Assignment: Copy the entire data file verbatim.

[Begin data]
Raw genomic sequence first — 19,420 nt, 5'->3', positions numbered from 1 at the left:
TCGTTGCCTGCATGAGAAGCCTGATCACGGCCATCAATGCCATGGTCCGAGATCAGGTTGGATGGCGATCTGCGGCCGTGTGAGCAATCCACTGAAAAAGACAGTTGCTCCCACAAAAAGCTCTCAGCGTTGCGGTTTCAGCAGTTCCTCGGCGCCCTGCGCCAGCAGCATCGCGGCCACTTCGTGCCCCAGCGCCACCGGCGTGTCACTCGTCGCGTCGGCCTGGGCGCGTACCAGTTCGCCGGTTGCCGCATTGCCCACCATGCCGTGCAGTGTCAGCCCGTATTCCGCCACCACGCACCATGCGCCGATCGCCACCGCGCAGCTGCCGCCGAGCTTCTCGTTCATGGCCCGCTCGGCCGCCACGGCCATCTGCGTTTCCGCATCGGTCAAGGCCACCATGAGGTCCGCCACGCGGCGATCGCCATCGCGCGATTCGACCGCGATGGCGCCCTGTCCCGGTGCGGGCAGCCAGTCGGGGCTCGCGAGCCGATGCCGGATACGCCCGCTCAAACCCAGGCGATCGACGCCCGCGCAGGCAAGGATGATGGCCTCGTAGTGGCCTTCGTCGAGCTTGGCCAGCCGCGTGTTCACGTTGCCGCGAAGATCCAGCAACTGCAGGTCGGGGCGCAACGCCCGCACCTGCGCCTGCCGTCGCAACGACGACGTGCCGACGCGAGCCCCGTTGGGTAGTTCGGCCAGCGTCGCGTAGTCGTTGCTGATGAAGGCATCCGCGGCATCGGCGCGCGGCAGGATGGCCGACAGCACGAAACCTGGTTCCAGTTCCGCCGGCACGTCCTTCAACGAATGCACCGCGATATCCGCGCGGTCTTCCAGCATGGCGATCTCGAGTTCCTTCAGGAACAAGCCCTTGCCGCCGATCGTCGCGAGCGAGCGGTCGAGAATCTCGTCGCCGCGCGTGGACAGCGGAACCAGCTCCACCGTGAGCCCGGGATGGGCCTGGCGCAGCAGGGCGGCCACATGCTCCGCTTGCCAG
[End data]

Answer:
Raw genomic sequence first — 19,420 nt, 5'->3', positions numbered from 1 at the left:
TCGTTGCCTGCATGAGAAGCCTGATCACGGCCATCAATGCCATGGTCCGAGATCAGGTTGGATGGCGATCTGCGGCCGTGTGAGCAATCCACTGAAAAAGACAGTTGCTCCCACAAAAAGCTCTCAGCGTTGCGGTTTCAGCAGTTCCTCGGCGCCCTGCGCCAGCAGCATCGCGGCCACTTCGTGCCCCAGCGCCACCGGCGTGTCACTCGTCGCGTCGGCCTGGGCGCGTACCAGTTCGCCGGTTGCCGCATTGCCCACCATGCCGTGCAGTGTCAGCCCGTATTCCGCCACCACGCACCATGCGCCGATCGCCACCGCGCAGCTGCCGCCGAGCTTCTCGTTCATGGCCCGCTCGGCCGCCACGGCCATCTGCGTTTCCGCATCGGTCAAGGCCACCATGAGGTCCGCCACGCGGCGATCGCCATCGCGCGATTCGACCGCGATGGCGCCCTGTCCCGGTGCGGGCAGCCAGTCGGGGCTCGCGAGCCGATGCCGGATACGCCCGCTCAAACCCAGGCGATCGACGCCCGCGCAGGCAAGGATGATGGCCTCGTAGTGGCCTTCGTCGAGCTTGGCCAGCCGCGTGTTCACGTTGCCGCGAAGATCCAGCAACTGCAGGTCGGGGCGCAACGCCCGCACCTGCGCCTGCCGTCGCAACGACGACGTGCCGACGCGAGCCCCGTTGGGTAGTTCGGCCAGCGTCGCGTAGTCGTTGCTGATGAAGGCATCCGCGGCATCGGCGCGCGGCAGGATGGCCGACAGCACGAAACCTGGTTCCAGTTCCGCCGGCACGTCCTTCAACGAATGCACCGCGATATCCGCGCGGTCTTCCAGCATGGCGATCTCGAGTTCCTTCAGGAACAAGCCCTTGCCGCCGATCGTCGCGAGCGAGCGGTCGAGAATCTCGTCGCCGCGCGTGGACAGCGGAACCAGCTCCACCGTGAGCCCGGGATGGGCCTGGCGCAGCAGGGCGGCCACATGCTCCGCTTGCCAG